1. Limited time only! Sign up for a free 30min personal tutor trial with Chegg Tutors
    Dismiss Notice
Dismiss Notice
Join Physics Forums Today!
The friendliest, high quality science and math community on the planet! Everyone who loves science is here!

Homework Help: Chromatography - Net Charge

  1. Oct 19, 2007 #1
    1. The problem statement, all variables and given/known data
    What procedures would you use to obtain gram quantities of each of the following compounds, free of each of the other compounds?
    Glycine - monoamino, monocarboxylic amino acid
    Glucose - non-ionic monosaccharide
    Starch - non-ionic large polysaccharide
    Glucose - 5-phosphate - anionic monosaccharide phosphate
    mRNA - polyanionic nucleic acid


    To answer this question, you must make use of the ionic character of each compound. For example, fructose is non-ionic monomer whereas glycogen is also non-ionic but a polymer. So gel filtration would be useful in this case.

    Note that ribose-5-phosphate has three negative charges whereas tRNA has many negative charges and the MW is many folds larger than ribose-5-phosphate.

    Alanine is an amino acid with either positive, or neutral, or negative charge depending on the pH of the buffer used.

    (when it says ribose I think it means glucose, same for tRNA and mRNA... that's what you get for copy-paste!)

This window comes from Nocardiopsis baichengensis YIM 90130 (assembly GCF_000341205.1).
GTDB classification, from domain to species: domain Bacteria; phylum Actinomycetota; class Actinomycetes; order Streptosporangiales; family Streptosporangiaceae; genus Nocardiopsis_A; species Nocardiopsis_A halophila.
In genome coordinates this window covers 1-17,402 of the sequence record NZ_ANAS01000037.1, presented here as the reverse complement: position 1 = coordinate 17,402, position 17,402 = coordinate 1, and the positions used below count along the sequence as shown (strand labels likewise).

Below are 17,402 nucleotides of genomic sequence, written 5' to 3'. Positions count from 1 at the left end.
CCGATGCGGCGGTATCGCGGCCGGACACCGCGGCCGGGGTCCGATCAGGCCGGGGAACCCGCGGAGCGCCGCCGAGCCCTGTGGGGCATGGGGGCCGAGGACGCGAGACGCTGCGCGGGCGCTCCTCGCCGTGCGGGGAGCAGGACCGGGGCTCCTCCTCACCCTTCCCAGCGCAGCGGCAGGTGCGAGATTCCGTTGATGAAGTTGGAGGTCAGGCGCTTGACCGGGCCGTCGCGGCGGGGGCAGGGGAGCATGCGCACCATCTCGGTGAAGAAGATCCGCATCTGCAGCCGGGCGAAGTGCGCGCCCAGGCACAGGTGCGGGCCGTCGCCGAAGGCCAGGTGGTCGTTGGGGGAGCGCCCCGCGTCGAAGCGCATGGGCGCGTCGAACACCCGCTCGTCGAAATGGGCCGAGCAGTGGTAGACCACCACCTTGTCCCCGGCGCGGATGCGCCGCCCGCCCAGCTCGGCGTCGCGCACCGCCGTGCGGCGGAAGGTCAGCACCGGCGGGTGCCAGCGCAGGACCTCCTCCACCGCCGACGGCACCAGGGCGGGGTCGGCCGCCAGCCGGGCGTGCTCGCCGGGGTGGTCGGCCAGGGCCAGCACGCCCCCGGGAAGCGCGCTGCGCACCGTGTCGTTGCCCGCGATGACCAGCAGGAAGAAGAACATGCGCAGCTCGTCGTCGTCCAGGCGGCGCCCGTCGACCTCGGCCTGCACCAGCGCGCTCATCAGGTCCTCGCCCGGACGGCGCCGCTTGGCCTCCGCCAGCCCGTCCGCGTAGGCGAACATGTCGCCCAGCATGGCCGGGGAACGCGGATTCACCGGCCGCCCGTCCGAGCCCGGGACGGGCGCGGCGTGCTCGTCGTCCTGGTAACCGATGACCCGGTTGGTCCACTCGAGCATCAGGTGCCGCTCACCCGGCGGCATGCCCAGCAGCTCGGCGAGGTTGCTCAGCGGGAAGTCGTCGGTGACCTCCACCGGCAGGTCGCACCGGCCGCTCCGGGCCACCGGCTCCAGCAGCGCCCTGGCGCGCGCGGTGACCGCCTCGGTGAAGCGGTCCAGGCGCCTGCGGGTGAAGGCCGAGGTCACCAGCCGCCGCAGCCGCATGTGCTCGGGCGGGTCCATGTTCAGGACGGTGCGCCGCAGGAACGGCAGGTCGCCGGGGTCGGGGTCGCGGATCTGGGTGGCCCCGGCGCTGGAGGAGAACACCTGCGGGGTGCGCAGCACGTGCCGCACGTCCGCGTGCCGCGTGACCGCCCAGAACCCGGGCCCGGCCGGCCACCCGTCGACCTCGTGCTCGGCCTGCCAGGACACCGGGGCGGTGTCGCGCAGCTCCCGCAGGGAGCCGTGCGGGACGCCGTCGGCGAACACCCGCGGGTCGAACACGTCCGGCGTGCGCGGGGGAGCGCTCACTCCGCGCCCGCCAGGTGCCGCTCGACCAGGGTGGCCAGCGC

2. Relevant equations
    I think we're only allowed to use three columns, DEAE, CM and Gel.
    DEAE=anion exchanger (negative will stick)
    CM= cation exchanger (positive will stick)
    Gel= filters by size of the molecule...

    3. The attempt at a solution
    Gel filtration will be good for the non-ionic ones:glucose and starch but if it's used first, it will just give 2 solutions filled with junk, so it has to be used last.
    mRNA is negative, glucose-5 is negative, but, mRNA is more negative because of polyanionic.
    glycine is... some website said it was non-ionic??

    k so nothing is positive?

    DEAE-> sticks the mRNA, gluc-5... glucose-5 will come out first followed by mRNA. 2 Solutions down, 3 to go...

    solution with: glycine, starch, glucose
    CM-> does nothing unless glycine is positive; then you're left with starch and glucose
    Gel->starch first, then glucose
    But... IS GLYCINE POSITIVE?!?!?!? otherwise it wouldn't work...
    1. The problem statement, all variables and given/known data

    2. Relevant equations

    3. The attempt at a solution
  2. jcsd
  3. Oct 19, 2007 #2


    User Avatar
    Science Advisor
    Homework Helper
    Gold Member

    What is the pKb of the glycine (amine part) and the pKa of the carboxylic acid part? Can you find a pH where the ammonium will not be protonated? What will happen to the carboxylic acid at that pH? Is there a pH where the ammonium will be protonated and the carboxylic acid remain in the acid form?
Share this great discussion with others via Reddit, Google+, Twitter, or Facebook